What Is Sedation?
Many tests and procedures require that children hold still in a particular position for anywhere from a few minutes to several hours. Sedation is the use of a sedative or tranquilizing drug to help children relax. Sedation in combination with pain medication is also used to help children remain comfortable during painful procedures.
There are several different levels of sedation:
- Minimal sedation: Child is in a relaxed state in which he is awake and able to respond normally to questions.
- Moderate sedation: Child is in and out of consciousness and is arousable by sound or touch.
- Deep sedation: Child is unconscious and does not respond to sound or touch.
Sedation medications are given by mouth, intranasally (spray that is administered into the nostrils similar to FluMist®), intramuscularly (injection through a muscle) or intravenously (through a vein).
Our sedation team works very closely with the child and family to determine the most appropriate sedation plan. Medications and levels of sedation are chosen based on your child’s needs and developmental level, duration of the test or procedure and invasiveness of the procedure.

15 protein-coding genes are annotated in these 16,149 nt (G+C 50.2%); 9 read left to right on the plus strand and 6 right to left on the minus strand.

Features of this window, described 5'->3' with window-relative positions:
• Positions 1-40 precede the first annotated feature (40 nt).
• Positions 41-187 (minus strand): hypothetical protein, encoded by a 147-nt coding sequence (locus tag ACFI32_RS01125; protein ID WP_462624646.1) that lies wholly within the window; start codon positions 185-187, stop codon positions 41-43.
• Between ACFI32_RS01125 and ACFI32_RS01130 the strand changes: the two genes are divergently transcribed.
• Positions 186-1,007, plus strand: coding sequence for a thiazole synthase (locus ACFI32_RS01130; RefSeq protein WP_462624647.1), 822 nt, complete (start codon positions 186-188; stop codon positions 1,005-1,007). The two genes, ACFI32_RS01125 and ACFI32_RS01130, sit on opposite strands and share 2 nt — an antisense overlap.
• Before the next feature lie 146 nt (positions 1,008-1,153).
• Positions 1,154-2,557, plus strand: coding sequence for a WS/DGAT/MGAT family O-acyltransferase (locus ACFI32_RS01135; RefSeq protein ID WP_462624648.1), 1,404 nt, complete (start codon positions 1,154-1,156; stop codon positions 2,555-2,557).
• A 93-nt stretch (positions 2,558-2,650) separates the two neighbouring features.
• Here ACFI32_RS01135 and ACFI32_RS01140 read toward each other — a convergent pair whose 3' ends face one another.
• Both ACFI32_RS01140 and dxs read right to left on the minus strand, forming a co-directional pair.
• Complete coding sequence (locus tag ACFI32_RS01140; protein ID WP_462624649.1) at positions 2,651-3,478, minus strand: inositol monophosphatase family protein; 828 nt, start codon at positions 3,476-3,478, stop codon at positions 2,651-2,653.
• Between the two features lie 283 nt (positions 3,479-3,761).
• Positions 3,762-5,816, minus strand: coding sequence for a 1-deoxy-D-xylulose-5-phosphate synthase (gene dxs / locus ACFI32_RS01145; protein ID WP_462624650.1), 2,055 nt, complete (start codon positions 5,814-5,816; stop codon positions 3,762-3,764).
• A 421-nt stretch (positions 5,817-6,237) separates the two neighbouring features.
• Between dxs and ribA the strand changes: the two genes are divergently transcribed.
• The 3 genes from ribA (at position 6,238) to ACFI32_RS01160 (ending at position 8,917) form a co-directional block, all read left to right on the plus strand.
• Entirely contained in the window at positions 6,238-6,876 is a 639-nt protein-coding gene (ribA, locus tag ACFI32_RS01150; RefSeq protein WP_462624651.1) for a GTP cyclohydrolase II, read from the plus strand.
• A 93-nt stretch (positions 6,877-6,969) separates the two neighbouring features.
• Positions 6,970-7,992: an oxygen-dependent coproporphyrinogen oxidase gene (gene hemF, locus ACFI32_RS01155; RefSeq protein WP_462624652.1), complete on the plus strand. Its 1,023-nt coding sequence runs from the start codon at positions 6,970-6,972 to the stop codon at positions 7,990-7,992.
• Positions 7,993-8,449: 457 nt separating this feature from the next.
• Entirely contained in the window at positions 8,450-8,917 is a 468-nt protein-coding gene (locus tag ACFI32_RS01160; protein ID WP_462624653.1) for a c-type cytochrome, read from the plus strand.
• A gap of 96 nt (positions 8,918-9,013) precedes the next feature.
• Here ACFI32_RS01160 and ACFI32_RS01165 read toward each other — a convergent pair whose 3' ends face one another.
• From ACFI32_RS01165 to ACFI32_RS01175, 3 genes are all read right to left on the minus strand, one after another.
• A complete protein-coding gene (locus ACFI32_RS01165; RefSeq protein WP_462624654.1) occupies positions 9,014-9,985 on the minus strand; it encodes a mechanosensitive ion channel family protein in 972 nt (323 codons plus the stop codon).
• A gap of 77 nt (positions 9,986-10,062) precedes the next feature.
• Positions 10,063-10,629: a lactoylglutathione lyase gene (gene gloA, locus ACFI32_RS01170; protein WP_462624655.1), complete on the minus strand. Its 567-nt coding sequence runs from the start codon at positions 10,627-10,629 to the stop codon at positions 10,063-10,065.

- Midazolam (Brand name: Versed®): A medication used to help ease anxiety and help the child relax. It may be given in combination with other medications to help the child sleep through a test or procedure. Midazolam is administered by mouth, intranasally or intravenously.
- Fentanyl (Brand name: Sublimaze®): A pain medication used to supplement sedation and/or relieve pain. It’s usually given to help ease children to sleep during sedation with Pentobarbital, and used as needed to maintain comfort during painful procedures. Fentanyl is administered intranasally or intravenously.
- Pentobarbital (Brand name: Nembutal®): Long-acting medication that causes deep sedation. Children usually fall asleep within a few minutes of receiving this medication. Pentobarbital is administered orally or intravenously.
- Ketamine: A medication used for sedation and pain relief. It’s administered intramuscularly or intravenously.
Procedures that may require sedation
Some studies or procedures that may require sedation include but are not limited to: